SUNDERLAND’S city centre roadworks are up to four weeks behind schedule, the Echo can reveal.
But council chiefs have vowed lane closures on the realigned St Mary’s Way will end today, in time for the vital Christmas shopping period which kicks off with tomorrow’s lights switch-on.
Council cabinet secretary Coun Mel Speding admitted the work had hit unexpected delays.
“The final elements to create St Mary’s Boulevard are coming together,” he said.
“The main highway works will be substantially complete by November 12, ahead of late night shopping which starts on Thursday, November 13, the evening of the city centre lights switch on.
“After this, there will be some off-peak lane closures for short periods of time. Contractors are well aware we need two lanes open in both directions in this crucial trading period.
“We are working with them to make sure this happens.
“As with any major project, and particularly one in a busy city centre, there have been unknown and unforeseen factors that have delayed progress by between two and four weeks. For example, utilities such as phone lines, sewers and electricity cables have not always been as shown on the records once contractors have got into the ground, while abandoned services are sometimes not recorded at all.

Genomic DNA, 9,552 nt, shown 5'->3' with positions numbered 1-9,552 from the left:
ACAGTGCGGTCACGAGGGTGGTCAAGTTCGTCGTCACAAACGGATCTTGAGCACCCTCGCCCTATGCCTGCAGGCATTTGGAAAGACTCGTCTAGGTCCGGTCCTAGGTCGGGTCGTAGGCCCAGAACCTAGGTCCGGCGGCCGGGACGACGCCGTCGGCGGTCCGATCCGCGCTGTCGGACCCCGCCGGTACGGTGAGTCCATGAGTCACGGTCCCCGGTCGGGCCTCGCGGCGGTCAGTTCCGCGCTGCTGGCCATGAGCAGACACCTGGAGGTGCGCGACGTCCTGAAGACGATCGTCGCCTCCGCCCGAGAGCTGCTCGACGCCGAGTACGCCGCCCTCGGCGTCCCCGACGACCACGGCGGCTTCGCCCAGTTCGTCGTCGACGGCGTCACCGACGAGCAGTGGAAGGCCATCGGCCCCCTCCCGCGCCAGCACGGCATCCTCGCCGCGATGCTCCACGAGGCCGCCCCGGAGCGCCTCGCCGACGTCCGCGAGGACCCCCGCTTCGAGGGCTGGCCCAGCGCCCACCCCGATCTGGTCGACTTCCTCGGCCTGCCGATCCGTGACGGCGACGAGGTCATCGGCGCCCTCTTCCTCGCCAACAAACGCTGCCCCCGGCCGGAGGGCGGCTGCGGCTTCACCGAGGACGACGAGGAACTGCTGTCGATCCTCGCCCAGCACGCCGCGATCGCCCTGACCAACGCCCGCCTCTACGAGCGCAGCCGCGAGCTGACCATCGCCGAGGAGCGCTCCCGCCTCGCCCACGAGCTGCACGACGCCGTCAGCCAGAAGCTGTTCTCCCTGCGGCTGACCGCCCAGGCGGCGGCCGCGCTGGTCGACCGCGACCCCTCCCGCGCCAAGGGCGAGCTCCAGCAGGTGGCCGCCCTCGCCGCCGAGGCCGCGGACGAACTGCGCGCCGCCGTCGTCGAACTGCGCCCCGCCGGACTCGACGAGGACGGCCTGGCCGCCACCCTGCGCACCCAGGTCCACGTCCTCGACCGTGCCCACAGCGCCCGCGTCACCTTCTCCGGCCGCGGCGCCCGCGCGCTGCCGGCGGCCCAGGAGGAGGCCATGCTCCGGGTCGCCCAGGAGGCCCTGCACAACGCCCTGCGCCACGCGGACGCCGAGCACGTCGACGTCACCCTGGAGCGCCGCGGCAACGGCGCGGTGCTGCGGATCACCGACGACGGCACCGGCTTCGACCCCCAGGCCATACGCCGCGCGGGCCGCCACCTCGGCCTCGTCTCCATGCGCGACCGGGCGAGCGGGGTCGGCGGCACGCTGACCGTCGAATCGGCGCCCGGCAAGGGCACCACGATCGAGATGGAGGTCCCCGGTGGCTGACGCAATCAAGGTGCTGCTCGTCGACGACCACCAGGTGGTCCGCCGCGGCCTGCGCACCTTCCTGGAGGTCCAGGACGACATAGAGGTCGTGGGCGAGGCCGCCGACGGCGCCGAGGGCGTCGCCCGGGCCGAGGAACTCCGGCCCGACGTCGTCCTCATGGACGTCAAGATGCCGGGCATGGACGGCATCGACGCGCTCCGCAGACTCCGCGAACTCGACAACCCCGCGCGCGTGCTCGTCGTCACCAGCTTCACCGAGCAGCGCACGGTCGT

“In such circumstances this can delay progress while contractors investigate the issues and find alternative options.”
Sunderland City Centre Traders’ Association chairman Harry Collinson welcomed news the end was in sight for roadworks in the city centre.
“It has been a long, long 18 months,” he said. “I will be very pleased to hear that it is all done.
“We want people to ‘Shop Sunderland First,’ so we need them to have easy access.
“It is no good having free parking offers after 3pm if people can’t get into the car parks.”
Martin O’Neill, who runs Sweet Home Alabama in Fawcett Street, believes the council underestimated the effect on city centre businesses of works taking more than a year.
“I do late-night trading every day of the year and this has had a severe impact on my business,” he said.
“They did not anticipate the damage it would do to city centre businesses when they set as low a budget as possible.
“People who have started going to the MetroCentre or Boldon will not come back. I think this has probably done long-term harm to the business life of Sunderland.